Seattle -- Betty Hiatt's morning wakeup call comes with the purr and persistent kneading by the cat atop her bedspread. Under predawn gray, Hiatt blinks awake. It is 6 a.m., and Kato, an opinionated Siamese who Hiatt swears can tell time, wants to be fed.
Reaching for a cane, the frail grandmother pads with uncertain steps to the alcove kitchen in her two-room flat. Her feline alarm clock gets his grub, then Hiatt turns to her own needs.
She is, at 81, both a medical train wreck and a miracle, surviving cancer, Crohn's disease and the onset of Parkinson's. Each morning Hiatt takes more than a dozen pills. But first, she turns to a translucent orange prescription bottle stuffed with a drug not found on her pharmacist's shelf -- marijuana.
Peering through owlish glasses, Hiatt fires up a cannabis cigarette with a wood-stem match. She inhales. The little apartment -- a cozy place of knickknacks and needlepoint -- takes on the scent of a rock concert.
"It's like any other medicine for me," Hiatt says, blowing out a cumulus of unmistakable fragrance. "But I don't know that I'd be alive without it."
With the U.S. Supreme Court poised to soon rule on whether medical marijuana laws in California and nine other states are subject to federal prohibitions, elderly patients such as Hiatt are emerging as a potent force in the roiling debate over health, personal choice and states' rights.
No one knows exactly how many old folks use cannabis to address their ills, but activists and physicians say they probably number in the thousands. And unlike medical marijuana's younger and more militant true believers, the elderly are difficult for doubters to castigate as stoners.
Their pains are unassailable. Their needs for relief are real. Most never touched pot before. As parents in the counterculture 1960s, many waged a generation-gap war with children getting high on the stuff.
Now some of those same parents consider the long-demonized herb a blessing.
Patients contend that cannabis helps ease the effects of multiple sclerosis, glaucoma and rheumatoid arthritis. It can calm nausea during chemotherapy. Research has found that cannabinoids, marijuana's active components, show promise for treating symptoms of Parkinson's disease and Alzheimer's, perhaps even as anti-cancer agents.
A recent AARP poll found that 72 percent of people age 45 or older believed adults should be allowed to use cannabis with a physician's recommendation. (The poll found a similar proportion staunchly opposed to legalizing recreational pot.) Even conservative elders such as commentator William F. Buckley and former Secretary of State George Shultz have supported marijuana as medicine.
Hiatt and those like her are "more and more the face of the marijuana smoker," said Ethan Nadelmann of the Drug Policy Alliance, which advocates treating cannabis like alcohol: regulated, taxed and off-limits to teens.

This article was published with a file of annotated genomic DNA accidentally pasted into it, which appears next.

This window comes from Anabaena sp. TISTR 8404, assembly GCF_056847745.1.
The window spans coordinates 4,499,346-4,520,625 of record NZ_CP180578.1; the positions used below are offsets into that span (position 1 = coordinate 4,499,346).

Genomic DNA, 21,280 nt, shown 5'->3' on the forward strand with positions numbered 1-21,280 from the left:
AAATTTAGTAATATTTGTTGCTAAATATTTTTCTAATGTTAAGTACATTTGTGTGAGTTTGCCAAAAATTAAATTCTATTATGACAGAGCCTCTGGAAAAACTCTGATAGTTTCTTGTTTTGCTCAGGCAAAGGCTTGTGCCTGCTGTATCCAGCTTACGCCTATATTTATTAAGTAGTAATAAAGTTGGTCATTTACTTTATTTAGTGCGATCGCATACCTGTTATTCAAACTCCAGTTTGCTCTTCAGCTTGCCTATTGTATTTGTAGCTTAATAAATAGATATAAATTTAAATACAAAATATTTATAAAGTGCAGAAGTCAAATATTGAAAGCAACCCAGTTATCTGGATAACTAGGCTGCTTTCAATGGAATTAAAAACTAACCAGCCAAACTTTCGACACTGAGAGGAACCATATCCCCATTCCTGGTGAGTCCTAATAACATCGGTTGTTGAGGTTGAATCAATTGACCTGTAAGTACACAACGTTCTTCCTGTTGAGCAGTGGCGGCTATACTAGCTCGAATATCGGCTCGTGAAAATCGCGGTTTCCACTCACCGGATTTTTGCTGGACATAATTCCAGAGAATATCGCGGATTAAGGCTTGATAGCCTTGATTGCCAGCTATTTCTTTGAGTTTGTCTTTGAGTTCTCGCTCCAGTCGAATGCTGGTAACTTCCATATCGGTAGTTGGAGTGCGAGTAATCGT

"There's this sense that when you get old enough, you've earned the right to live your own life," Nadelmann said. "The mantra of the drug war has been to protect our kids. But the notion of a drug war to protect the elderly? That's ludicrous."
Stories of suffering elders are not lost on John Walters, director of the White House Office of National Drug Control Policy, President Bush's point man for the war on illegal narcotics. But as he beats the drum for psychotropic abstinence, the drug czar doesn't mince words.
"The standard of simply feeling different or feeling better" does not make pot safe and effective medicine, said Walters. People who abuse illegal drugs such as crack cocaine feel a similar burst of euphoria, he noted, "but that doesn't make crack medicine."
Congress and federal drug regulators have repeatedly rebuffed pleas to legalize medical use of cannabis, which is classified as a dangerous Schedule I drug, along with heroin and LSD. Walters argues there is no clinical proof qualifying smoked pot as medicine. Any beneficial compounds that do exist in the leafy plant, he said, should be synthesized, sent through the rigors of the regulatory process and packaged as a pharmaceutical, not smoked like black-market weed.
"This is not like growing a rosebush in your yard," Walters said. "This is a plant the products of which are used for serious and expensive abuse among illegal drugs."
Hiatt isn't seeking a recreational high at this early hour, with much of Seattle asleep.
She received a diagnosis of breast cancer in 2001. Chemotherapy left her a wreck. She threw up anti-nausea drugs, so her oncologist suggested cannabis, legal for medical purposes in the state of Washington.
"I thought he was a little off track," she recalls. "I had never done anything like that. I was very uneasy."
A few puffs of pot smoke each morning help quell the nausea caused by her prescription drugs, she said. Her appetite is restored and she never gets high.
Her two granddaughters, ages 18 and 20, display a ho-hum attitude about Granny toking up.
"It's just totally the norm," said Jessica, the elder of the two.
Hiatt's son Doug, a defense attorney, endorses his mother's use of medical pot, picking up her cannabis every few weeks from a collective.
Her other son doesn't share that unfettered faith. Dan Hiatt, an assistant district attorney in Atlanta, was shocked to learn his mother was seeking relief from a drug that has landed many a pusher behind bars, his mother recalled. (Dan Hiatt declined to be interviewed.)
But he never tried to talk her out of it, Betty Hiatt said. "I don't think he likes it, but he accepts it. He loves me. He knows I wouldn't be doing it for fun."
Hal Margolin, 73, claims the same dependency.
Pain drove the Santa Cruz man to the drug. It began a decade ago, as the cervical vertebrae at the top of Margolin's back calcified, strangling a bundle of nerves and producing a searing sensation in his extremities. His feet can feel as if scalded by boiling water.